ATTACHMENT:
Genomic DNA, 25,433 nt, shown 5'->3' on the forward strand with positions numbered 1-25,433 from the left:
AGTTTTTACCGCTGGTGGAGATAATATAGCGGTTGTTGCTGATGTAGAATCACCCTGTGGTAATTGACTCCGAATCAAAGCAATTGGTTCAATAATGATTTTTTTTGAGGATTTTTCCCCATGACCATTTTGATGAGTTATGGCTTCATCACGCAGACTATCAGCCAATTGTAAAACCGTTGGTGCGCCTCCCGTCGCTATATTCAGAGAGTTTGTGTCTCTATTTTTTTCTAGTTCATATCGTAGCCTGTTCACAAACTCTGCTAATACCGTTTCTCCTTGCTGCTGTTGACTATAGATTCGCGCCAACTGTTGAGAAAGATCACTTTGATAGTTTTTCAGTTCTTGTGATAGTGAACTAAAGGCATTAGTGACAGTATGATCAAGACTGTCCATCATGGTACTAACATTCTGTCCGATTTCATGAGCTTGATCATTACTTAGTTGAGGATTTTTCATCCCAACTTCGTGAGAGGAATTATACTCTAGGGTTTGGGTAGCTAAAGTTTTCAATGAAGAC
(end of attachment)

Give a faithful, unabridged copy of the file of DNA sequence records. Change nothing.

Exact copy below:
Genomic DNA, 25,433 nt, shown 5'->3' on the forward strand with positions numbered 1-25,433 from the left:
AGTTTTTACCGCTGGTGGAGATAATATAGCGGTTGTTGCTGATGTAGAATCACCCTGTGGTAATTGACTCCGAATCAAAGCAATTGGTTCAATAATGATTTTTTTTGAGGATTTTTCCCCATGACCATTTTGATGAGTTATGGCTTCATCACGCAGACTATCAGCCAATTGTAAAACCGTTGGTGCGCCTCCCGTCGCTATATTCAGAGAGTTTGTGTCTCTATTTTTTTCTAGTTCATATCGTAGCCTGTTCACAAACTCTGCTAATACCGTTTCTCCTTGCTGCTGTTGACTATAGATTCGCGCCAACTGTTGAGAAAGATCACTTTGATAGTTTTTCAGTTCTTGTGATAGTGAACTAAAGGCATTAGTGACAGTATGATCAAGACTGTCCATCATGGTACTAACATTCTGTCCGATTTCATGAGCTTGATCATTACTTAGTTGAGGATTTTTCATCCCAACTTCGTGAGAGGAATTATACTCTAGGGTTTGGGTAGCTAAAGTTTTCAATGAAGAC